Courtney Hartman is an acclaimed guitarist, singer and writer whose songs are luminous and expansive, drawing from the shadowed spaces of the intimate and natural. Acoustic Guitar Magazine recognizes her as a “distinctive guitar stylist... and a songwriter that delights and disturbs.” Her early years were spent playing folk and bluegrass with her siblings at festivals around the country. After leaving Colorado for the Northeast, Courtney joined up with folk quintet, Della Mae, touring internationally for seven years, releasing three records and garnering a GRAMMY nomination.
Her first solo release, Nothing We Say, drew ears to her work as a songwriter and solo artist. The EP, released in 2016, runs with ruminations from the road, influenced by the Colorado foothills where she was raised and the Brooklyn window sill from where she wrote. Following the release, Courtney was nominated by Americana Music Association for Instrumentalist of the Year. Bill Frisell, Mike Campbell, Buffy St. Marie and Shazhad Ismaily are a few of the artists Courtney has created with as she continues to collaborate across cultures and disciplines, always seeking to bring voice to the hushed and inexpressible. In a collection of intimate knee-to-knee duets, Courtney, together with Robert Ellis, brought new ears to the songs of John Hartford on their album Dear John. Her most recent release, a duo with Canadian songwriter Taylor Ashton, was met with anticipation and acclaim, hailed by PopMatters as “a delicate light glistening softly in the darkness.”
Courtney is currently based in Colorado and will be touring in 2019 in support of her next full-length solo album.
Nothing We Say
With just six songs, it’s astonishing how Courtney Hartman’s debut solo recording tells such a vivid story. Nothing We Say is flush with intimate ruminations on her life as a traveling musician and a deep curiosity about the world around her.
“This album is a collection of songs that I wrote and labored over in hotel rooms, late at night, early in the morning, on the road, or at home during a few days of rest and laundry,” says the revered roots musician. “They are outpourings of the last couple years that I spent touring the world with Della Mae. Observations of the people and places that have infiltrated my mind.”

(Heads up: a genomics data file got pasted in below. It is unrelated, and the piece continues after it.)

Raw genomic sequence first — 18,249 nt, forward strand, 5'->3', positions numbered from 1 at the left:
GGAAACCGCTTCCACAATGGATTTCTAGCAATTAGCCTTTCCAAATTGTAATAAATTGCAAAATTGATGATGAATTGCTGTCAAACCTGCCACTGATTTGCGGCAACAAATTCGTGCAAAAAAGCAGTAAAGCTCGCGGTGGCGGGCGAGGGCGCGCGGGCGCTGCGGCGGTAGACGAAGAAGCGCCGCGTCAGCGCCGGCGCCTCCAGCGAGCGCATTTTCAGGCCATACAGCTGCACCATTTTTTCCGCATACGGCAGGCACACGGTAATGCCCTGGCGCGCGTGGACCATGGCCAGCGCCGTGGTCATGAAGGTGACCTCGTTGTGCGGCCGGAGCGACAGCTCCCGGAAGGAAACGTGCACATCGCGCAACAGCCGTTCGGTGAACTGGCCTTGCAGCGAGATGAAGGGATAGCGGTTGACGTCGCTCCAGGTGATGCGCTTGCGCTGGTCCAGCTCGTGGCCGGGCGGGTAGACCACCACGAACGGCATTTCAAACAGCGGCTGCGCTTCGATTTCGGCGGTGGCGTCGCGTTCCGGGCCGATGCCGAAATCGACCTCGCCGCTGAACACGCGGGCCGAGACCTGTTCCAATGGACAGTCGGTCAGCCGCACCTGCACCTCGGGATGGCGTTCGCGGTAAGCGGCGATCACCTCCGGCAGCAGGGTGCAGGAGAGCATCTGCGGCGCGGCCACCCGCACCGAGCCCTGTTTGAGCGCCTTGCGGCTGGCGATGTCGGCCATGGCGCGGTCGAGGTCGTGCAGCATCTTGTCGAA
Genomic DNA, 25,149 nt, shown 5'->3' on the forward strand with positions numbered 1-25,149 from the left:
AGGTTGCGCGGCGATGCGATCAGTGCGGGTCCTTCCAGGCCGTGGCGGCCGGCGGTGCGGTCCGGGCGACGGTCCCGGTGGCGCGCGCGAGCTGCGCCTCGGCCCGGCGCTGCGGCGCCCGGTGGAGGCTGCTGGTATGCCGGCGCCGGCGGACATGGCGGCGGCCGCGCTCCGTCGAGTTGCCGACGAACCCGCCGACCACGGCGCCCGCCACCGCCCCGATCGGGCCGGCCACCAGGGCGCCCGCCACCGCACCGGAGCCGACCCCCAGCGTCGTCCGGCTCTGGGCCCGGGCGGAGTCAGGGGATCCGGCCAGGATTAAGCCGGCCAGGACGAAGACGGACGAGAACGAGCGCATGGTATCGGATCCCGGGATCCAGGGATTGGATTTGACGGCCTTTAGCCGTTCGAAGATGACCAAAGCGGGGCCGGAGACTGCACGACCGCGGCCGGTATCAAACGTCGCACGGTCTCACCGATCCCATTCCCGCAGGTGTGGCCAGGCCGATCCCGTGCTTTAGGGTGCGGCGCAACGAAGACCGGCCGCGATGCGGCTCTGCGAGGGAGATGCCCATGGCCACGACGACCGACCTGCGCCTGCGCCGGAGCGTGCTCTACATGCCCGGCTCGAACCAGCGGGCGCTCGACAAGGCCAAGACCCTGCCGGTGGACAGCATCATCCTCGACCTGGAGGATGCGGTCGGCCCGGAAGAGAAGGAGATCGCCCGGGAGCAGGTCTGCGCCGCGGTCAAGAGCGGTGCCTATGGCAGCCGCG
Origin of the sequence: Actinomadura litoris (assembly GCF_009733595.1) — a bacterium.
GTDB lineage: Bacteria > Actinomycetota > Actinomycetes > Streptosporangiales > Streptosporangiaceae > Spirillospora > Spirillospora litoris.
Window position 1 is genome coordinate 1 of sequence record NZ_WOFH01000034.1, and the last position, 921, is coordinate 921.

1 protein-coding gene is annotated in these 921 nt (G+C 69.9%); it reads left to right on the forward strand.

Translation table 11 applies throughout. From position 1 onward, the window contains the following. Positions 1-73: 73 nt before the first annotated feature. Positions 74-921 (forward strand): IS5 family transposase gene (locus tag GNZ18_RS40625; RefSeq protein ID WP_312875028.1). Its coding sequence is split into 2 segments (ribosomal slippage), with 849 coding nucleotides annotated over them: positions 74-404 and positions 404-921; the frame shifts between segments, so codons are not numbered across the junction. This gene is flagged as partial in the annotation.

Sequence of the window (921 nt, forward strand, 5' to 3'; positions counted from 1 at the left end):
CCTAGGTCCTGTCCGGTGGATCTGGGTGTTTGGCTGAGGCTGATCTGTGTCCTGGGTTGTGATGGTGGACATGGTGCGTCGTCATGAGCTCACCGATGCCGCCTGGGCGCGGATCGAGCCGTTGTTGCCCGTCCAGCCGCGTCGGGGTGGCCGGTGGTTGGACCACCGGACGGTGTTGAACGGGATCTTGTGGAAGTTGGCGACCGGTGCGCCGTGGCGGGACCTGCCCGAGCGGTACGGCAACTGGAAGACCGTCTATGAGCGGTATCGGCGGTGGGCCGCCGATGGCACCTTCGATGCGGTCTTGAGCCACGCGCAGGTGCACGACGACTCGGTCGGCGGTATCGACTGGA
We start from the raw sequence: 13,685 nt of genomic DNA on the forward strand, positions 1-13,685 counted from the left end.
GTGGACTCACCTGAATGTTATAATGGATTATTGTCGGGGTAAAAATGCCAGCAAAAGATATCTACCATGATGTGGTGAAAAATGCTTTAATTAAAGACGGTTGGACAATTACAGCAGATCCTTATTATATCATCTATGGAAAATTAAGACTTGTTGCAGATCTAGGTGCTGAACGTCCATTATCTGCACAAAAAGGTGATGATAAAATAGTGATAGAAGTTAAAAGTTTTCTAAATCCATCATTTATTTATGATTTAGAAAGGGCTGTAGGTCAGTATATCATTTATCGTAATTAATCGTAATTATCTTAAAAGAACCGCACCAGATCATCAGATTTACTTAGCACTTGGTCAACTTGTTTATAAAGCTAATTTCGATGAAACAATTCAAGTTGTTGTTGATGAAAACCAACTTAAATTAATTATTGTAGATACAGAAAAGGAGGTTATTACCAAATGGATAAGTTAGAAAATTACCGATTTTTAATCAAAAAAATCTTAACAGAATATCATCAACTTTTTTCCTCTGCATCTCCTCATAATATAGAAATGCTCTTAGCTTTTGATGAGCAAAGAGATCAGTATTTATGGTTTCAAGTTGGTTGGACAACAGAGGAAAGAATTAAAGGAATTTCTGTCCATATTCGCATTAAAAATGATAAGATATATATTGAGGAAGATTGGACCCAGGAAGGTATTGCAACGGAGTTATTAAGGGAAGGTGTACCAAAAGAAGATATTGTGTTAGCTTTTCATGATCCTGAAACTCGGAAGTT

The luminous EP, delivers on the promise always apparent in her work as a guitarist and songwriter for Della Mae, the Grammy-nominated string band, along with her collaborations with Jim Lauderdale, Robert Ellis, and Tom Petty and the Heartbreakers’ Mike Campbell, among others.
A sense of home threads through these songs, as a tribute to Hartman’s Colorado heritage and how it continues to inspire her wherever she goes. Although she’s based in Brooklyn, her home state still looms large, as evident on the closing “Take Me Back Colorado”:
The sky is clear and cold there
My lungs fill with sharp air
I'll stay out till the stars fill my cup
Take me back Colorado
I'm headed home
In the dead of a Colorado winter – under clear, cold skies and, at night, an unending panorama of shimmering stars – Hartman recorded the album with co-producer Jacob Blumberg in a small cabin on a ranch in Del Norte. Bassist Mark Schatz and drummer Michael John McKee fleshed out the songs with graceful precision, giving them room to grow and explore, and Taylor Ashton added close harmonies on “When You See the Morning.”
Hartman casts a gimlet eye not only on her own life, but also that of others. Take “Noah,” a hymn-like lullaby that relays the heartbreaking story of a mother who lost custody of her young child. Meanwhile, the title track aches with the hard truth that sometimes connection is simply fleeting. “I can love you today, but don’t ask for tomorrow,” she warns on “Nothing We Say.” “Don't ask if tomorrow I can stay/ With the sun arising/ I've got to be travelin’/ But we can make a night of it again someday.”
Adding to her five original songs, Hartman puts a freewheeling spin on the folk standard “Cumberland Gap,” reimagining it with fresh and downright wild variations. An instrumental, it’s also a prime showcase for the flatpicking guitar prowess that has earned Hartman acclaim from the magazines Acoustic Guitar and Fretboard Journal and peers such as jazz virtuoso Julian Lage.
Holed up in that secluded cabin, where the temperature outside rarely climbed above the teens, Hartman and her crew conjured warmth and communion. We hear the shape of the room on these unvarnished recordings, as if you’re seated beside them. We hear the quietude of the landscape, the crackle of the wood-burning stove as Hartman fingerpicks the melody on “Take Me Back Colorado.” She wasn’t afraid to leave in the imperfections, knowing that they reflected the honesty at the heart of her lyrics. She was more interested in capturing what she calls “an urgency of solitude.”
“I’ll put an extroverted album out into the world one day. But this one isn’t quite that,” Hartman says. “I wanted the songs to sound whole with just my voice and guitar, and then slowly add what was wanted. What I didn’t want was for a listener to hear it and ask, Yes, but where is Courtney?”
There’s no mistaking where and what Hartman is on Nothing We Say: She’s open-hearted and in the spotlight. Right where she belongs.
– James Reed